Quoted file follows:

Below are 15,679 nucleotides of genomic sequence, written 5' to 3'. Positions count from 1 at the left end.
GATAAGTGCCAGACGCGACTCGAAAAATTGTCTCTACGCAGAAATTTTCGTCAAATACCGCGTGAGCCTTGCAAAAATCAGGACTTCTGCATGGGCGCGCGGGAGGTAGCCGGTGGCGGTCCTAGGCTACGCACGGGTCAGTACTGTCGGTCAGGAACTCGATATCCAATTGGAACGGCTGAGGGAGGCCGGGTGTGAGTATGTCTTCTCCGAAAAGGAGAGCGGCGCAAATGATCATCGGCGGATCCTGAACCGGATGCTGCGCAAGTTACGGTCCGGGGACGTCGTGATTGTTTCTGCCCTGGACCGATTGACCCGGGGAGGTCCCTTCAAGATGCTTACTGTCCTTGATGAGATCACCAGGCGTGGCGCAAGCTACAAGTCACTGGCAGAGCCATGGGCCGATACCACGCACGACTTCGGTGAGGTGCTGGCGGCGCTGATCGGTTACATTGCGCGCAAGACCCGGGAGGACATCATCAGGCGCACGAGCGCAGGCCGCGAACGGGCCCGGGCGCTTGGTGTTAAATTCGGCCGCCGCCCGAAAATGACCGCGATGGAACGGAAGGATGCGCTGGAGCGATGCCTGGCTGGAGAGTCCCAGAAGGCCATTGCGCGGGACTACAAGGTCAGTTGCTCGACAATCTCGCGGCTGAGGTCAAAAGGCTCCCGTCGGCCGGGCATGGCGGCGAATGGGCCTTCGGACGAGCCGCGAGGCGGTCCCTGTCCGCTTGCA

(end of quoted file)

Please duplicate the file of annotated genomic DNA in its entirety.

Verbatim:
Below are 15,679 nucleotides of genomic sequence, written 5' to 3'. Positions count from 1 at the left end.
GATAAGTGCCAGACGCGACTCGAAAAATTGTCTCTACGCAGAAATTTTCGTCAAATACCGCGTGAGCCTTGCAAAAATCAGGACTTCTGCATGGGCGCGCGGGAGGTAGCCGGTGGCGGTCCTAGGCTACGCACGGGTCAGTACTGTCGGTCAGGAACTCGATATCCAATTGGAACGGCTGAGGGAGGCCGGGTGTGAGTATGTCTTCTCCGAAAAGGAGAGCGGCGCAAATGATCATCGGCGGATCCTGAACCGGATGCTGCGCAAGTTACGGTCCGGGGACGTCGTGATTGTTTCTGCCCTGGACCGATTGACCCGGGGAGGTCCCTTCAAGATGCTTACTGTCCTTGATGAGATCACCAGGCGTGGCGCAAGCTACAAGTCACTGGCAGAGCCATGGGCCGATACCACGCACGACTTCGGTGAGGTGCTGGCGGCGCTGATCGGTTACATTGCGCGCAAGACCCGGGAGGACATCATCAGGCGCACGAGCGCAGGCCGCGAACGGGCCCGGGCGCTTGGTGTTAAATTCGGCCGCCGCCCGAAAATGACCGCGATGGAACGGAAGGATGCGCTGGAGCGATGCCTGGCTGGAGAGTCCCAGAAGGCCATTGCGCGGGACTACAAGGTCAGTTGCTCGACAATCTCGCGGCTGAGGTCAAAAGGCTCCCGTCGGCCGGGCATGGCGGCGAATGGGCCTTCGGACGAGCCGCGAGGCGGTCCCTGTCCGCTTGCA